Ranking up is man’s way of moving up in the world. From getting to a higher rank in a martial art to a higher position in the military, going from Junior to Senior at work and even advancing to higher grades at schools as early as 1785, it is a universal concept that has been around forever. Your rank denotes where you stand compared to your kinsmen and how well you’ve performed, while also giving you insight in how to improve and setting a higher goal for your future endeavours. Games as a whole have tracked scores since the first board games, with players trying to beat each other in the least amount of moves possible. This transferred to videogames, only to become more complex in its score-boarding as technology advanced and allowed for more creative scoring systems. It was in 1989 that games like Golden Axe (ゴールデンアックス, Gooruden Akkusu) started using a letter-based grade scoring system. Aside from holding a tally of points, the player would be given a letter based grade at the end based on how he performed. This gave players an even clearer goal to strive towards in arcades, promoting replayability while also emptying more pockets. Ever since then, ranking systems have been present throughout gaming, yet it is a mechanic that isn’t often analyzed beyond the bare basics (link to mark brown video) or otherwise highly scientific (link paper); and neither focuses purely on Action games. So with our sights set mostly on the Action Hack and Slash genre: how do ranking systems operate, what kinds are there, how do they differ from point systems and what exactly makes a good ranking system?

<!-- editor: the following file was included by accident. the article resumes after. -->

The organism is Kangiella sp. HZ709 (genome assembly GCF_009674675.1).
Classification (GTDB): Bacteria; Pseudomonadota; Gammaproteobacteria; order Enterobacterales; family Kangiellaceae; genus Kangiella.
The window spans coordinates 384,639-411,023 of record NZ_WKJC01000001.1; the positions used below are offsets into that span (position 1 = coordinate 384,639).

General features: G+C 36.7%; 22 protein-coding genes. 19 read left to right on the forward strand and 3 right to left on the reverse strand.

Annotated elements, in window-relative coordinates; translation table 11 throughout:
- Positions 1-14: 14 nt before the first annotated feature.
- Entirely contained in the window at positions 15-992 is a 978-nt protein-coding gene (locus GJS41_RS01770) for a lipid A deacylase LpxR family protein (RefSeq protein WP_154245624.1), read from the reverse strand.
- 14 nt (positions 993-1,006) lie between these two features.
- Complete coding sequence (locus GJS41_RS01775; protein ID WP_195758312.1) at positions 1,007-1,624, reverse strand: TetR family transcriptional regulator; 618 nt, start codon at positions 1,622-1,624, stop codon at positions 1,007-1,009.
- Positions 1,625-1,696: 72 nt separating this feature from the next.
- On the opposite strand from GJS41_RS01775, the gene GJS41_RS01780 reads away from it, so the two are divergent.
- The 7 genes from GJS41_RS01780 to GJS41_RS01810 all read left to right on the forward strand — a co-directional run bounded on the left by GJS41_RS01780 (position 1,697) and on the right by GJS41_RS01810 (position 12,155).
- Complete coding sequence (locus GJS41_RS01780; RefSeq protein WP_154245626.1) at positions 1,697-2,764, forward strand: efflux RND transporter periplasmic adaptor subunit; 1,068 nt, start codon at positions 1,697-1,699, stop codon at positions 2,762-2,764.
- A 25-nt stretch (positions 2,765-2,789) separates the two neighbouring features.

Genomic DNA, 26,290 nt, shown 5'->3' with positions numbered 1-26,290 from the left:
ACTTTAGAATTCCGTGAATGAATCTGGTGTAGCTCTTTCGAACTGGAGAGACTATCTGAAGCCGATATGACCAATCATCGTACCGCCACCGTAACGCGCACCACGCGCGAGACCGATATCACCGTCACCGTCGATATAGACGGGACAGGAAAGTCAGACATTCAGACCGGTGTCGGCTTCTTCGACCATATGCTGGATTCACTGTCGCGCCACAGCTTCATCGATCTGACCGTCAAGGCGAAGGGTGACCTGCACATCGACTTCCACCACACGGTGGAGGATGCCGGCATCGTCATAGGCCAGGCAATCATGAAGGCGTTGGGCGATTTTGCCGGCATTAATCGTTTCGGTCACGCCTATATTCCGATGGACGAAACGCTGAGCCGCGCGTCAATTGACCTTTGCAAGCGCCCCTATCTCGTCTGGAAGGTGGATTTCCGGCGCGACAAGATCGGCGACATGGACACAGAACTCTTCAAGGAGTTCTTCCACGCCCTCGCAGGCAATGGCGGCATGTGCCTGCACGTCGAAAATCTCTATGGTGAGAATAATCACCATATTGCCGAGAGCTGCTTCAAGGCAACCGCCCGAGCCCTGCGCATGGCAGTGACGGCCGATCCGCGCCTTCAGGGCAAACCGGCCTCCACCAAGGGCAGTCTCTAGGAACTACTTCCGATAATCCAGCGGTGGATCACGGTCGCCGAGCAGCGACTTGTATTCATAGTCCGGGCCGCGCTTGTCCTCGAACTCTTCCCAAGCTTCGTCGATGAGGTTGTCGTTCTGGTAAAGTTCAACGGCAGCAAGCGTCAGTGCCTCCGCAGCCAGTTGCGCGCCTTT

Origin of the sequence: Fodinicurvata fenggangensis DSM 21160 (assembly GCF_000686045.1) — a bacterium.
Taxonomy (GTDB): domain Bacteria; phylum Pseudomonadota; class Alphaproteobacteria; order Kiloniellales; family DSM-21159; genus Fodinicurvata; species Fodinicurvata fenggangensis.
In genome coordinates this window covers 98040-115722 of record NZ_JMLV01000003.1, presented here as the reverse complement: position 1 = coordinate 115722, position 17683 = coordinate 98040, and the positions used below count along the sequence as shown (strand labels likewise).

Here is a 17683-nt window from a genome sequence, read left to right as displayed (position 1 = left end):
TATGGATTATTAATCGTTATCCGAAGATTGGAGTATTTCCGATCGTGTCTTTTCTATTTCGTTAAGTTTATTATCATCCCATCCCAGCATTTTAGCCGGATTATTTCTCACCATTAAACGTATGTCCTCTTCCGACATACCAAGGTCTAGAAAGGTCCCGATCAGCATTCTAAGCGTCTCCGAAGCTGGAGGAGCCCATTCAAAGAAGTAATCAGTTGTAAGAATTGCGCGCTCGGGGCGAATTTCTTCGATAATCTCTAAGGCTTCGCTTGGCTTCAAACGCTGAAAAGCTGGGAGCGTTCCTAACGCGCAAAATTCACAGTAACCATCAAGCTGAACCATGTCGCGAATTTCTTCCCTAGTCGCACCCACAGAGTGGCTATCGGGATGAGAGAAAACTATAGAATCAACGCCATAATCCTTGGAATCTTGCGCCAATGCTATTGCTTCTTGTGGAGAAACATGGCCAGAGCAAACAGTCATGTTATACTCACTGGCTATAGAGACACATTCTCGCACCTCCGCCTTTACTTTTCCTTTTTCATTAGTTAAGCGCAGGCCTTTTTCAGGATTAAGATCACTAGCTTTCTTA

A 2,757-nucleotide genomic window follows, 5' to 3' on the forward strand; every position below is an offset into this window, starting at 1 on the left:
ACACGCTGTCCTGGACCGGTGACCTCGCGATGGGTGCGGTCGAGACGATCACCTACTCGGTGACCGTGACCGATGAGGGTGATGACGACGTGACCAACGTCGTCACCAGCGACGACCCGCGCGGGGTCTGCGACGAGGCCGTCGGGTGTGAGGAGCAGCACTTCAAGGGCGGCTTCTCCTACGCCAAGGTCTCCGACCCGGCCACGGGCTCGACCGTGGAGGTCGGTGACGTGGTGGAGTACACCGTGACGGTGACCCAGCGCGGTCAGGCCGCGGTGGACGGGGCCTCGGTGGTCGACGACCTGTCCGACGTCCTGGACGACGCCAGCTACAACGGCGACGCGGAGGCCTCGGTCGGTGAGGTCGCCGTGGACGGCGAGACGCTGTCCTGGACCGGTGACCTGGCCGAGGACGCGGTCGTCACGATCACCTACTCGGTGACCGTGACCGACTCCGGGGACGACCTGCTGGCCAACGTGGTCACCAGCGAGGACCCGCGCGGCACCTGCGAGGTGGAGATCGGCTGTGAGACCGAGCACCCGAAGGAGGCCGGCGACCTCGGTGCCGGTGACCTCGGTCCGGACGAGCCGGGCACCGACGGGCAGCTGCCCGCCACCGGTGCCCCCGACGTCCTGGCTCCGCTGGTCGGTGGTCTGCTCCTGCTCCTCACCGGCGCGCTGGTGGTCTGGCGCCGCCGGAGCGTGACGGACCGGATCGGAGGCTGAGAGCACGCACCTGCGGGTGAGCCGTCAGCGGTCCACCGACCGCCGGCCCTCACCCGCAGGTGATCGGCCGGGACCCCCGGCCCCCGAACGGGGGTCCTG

Article

忍Shinobi: Is Less Truly More?

When an attack hits the enemy, he dies – it should be as simple as that… yet it rarely is. Architect Ludwig Mies van der Rohe, when describing the look and feel of his designs, noted the motto “less is more”. He used only the absolute necessities, with each part of his constructs having more than a single use. It is a working method that lives in all crafts, so what about Action Games? With each game we’ve been looking for the depth, the variation, the combination of attacks and how it all works in complex ways to motivate us: but what if a game strove to do the opposite, how would that work? Maybe 忍Shinobi for the Playstation 2 is one such game. As a series 忍Shinobi has been a long running SEGA franchise. While not as big as Sonic The Hedgehog, it has had nine titles released before Overworks took the series in a new direction hoping to leave a mark on the newly released Sega Dreamcast. Focusing on a new character and world this title was to usher in a new era of action games. Sadly due to the downfall of the Dreamcast, production was shifted to the Playstation 2 resulting in a delayed release. In the meantime Devil May Cry would instead make its mark on the genre, leaving 忍Shinobi to finally release one year later in November of 2002, greeted by silence.
Article

Fist of the North Star: Lost Paradise

When giving a product form, one always envisions an audience in their mind’s eye. One that will later look at it with great desire. On rare occasions though, that desire isn’t from a single big audience but from various smaller groups. Fist of the North Star: Lost Paradise (Hokuto ga Gotoku, 北斗が如く) is one such title. Based on the manga from 1983 by artist Tetsuo Hara, writer Yoshiyuki “Buronson” Okamura and editor Nobuhiko “Mad Holy” Horie, The Fist of the North Star brand is a property that enjoys big popularity across the world, thanks in part to its highly detailed, gorey and powerful artwork, especially for a weekly comic. With a new game on the horizon, made by Ryu ga Gotoku Studios – known for the Yakuza a series – for such a famous franchise, people from numerous fan bases were bound to be interested. They are…